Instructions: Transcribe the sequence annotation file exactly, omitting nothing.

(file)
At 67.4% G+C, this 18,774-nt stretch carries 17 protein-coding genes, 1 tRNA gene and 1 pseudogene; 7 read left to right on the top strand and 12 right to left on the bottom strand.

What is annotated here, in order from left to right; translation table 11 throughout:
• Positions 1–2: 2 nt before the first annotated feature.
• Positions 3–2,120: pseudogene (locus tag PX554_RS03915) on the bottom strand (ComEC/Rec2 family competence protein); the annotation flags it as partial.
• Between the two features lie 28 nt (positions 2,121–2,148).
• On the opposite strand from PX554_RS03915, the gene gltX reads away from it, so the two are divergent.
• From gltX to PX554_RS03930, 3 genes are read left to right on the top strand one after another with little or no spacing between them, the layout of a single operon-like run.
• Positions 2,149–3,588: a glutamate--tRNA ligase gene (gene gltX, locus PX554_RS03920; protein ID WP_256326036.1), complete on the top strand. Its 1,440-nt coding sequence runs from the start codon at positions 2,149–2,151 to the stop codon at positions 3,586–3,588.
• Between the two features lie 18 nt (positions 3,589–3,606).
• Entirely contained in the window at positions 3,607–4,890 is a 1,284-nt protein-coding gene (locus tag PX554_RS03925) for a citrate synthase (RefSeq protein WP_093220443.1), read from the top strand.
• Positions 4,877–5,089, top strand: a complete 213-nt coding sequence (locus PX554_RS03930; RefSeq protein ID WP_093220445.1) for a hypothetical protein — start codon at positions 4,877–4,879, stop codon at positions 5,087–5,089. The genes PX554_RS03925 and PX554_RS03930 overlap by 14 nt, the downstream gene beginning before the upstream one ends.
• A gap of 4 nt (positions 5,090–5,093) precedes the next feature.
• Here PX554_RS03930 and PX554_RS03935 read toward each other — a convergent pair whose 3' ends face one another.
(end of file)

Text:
At 67.4% G+C, this 18,774-nt stretch carries 17 protein-coding genes, 1 tRNA gene and 1 pseudogene; 7 read left to right on the top strand and 12 right to left on the bottom strand.

What is annotated here, in order from left to right; translation table 11 throughout:
• Positions 1–2: 2 nt before the first annotated feature.
• Positions 3–2,120: pseudogene (locus tag PX554_RS03915) on the bottom strand (ComEC/Rec2 family competence protein); the annotation flags it as partial.
• Between the two features lie 28 nt (positions 2,121–2,148).
• On the opposite strand from PX554_RS03915, the gene gltX reads away from it, so the two are divergent.
• From gltX to PX554_RS03930, 3 genes are read left to right on the top strand one after another with little or no spacing between them, the layout of a single operon-like run.
• Positions 2,149–3,588: a glutamate--tRNA ligase gene (gene gltX, locus PX554_RS03920; protein ID WP_256326036.1), complete on the top strand. Its 1,440-nt coding sequence runs from the start codon at positions 2,149–2,151 to the stop codon at positions 3,586–3,588.
• Between the two features lie 18 nt (positions 3,589–3,606).
• Entirely contained in the window at positions 3,607–4,890 is a 1,284-nt protein-coding gene (locus tag PX554_RS03925) for a citrate synthase (RefSeq protein WP_093220443.1), read from the top strand.
• Positions 4,877–5,089, top strand: a complete 213-nt coding sequence (locus PX554_RS03930; RefSeq protein ID WP_093220445.1) for a hypothetical protein — start codon at positions 4,877–4,879, stop codon at positions 5,087–5,089. The genes PX554_RS03925 and PX554_RS03930 overlap by 14 nt, the downstream gene beginning before the upstream one ends.
• A gap of 4 nt (positions 5,090–5,093) precedes the next feature.
• Here PX554_RS03930 and PX554_RS03935 read toward each other — a convergent pair whose 3' ends face one another.